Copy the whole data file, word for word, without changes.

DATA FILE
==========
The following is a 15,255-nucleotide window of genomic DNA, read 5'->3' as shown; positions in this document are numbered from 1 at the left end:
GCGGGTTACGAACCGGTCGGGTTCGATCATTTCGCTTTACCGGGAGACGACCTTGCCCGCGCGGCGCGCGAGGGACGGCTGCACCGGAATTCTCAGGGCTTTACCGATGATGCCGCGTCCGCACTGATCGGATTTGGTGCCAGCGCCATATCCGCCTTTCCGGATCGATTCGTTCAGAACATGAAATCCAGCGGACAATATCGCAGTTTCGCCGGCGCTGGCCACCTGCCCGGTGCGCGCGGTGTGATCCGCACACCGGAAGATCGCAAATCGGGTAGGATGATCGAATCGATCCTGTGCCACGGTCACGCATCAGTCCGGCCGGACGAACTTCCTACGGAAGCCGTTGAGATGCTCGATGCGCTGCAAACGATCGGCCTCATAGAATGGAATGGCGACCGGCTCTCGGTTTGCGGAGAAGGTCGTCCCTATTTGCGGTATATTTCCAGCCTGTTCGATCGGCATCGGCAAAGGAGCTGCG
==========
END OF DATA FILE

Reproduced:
The following is a 15,255-nucleotide window of genomic DNA, read 5'->3' as shown; positions in this document are numbered from 1 at the left end:
GCGGGTTACGAACCGGTCGGGTTCGATCATTTCGCTTTACCGGGAGACGACCTTGCCCGCGCGGCGCGCGAGGGACGGCTGCACCGGAATTCTCAGGGCTTTACCGATGATGCCGCGTCCGCACTGATCGGATTTGGTGCCAGCGCCATATCCGCCTTTCCGGATCGATTCGTTCAGAACATGAAATCCAGCGGACAATATCGCAGTTTCGCCGGCGCTGGCCACCTGCCCGGTGCGCGCGGTGTGATCCGCACACCGGAAGATCGCAAATCGGGTAGGATGATCGAATCGATCCTGTGCCACGGTCACGCATCAGTCCGGCCGGACGAACTTCCTACGGAAGCCGTTGAGATGCTCGATGCGCTGCAAACGATCGGCCTCATAGAATGGAATGGCGACCGGCTCTCGGTTTGCGGAGAAGGTCGTCCCTATTTGCGGTATATTTCCAGCCTGTTCGATCGGCATCGGCAAAGGAGCTGCG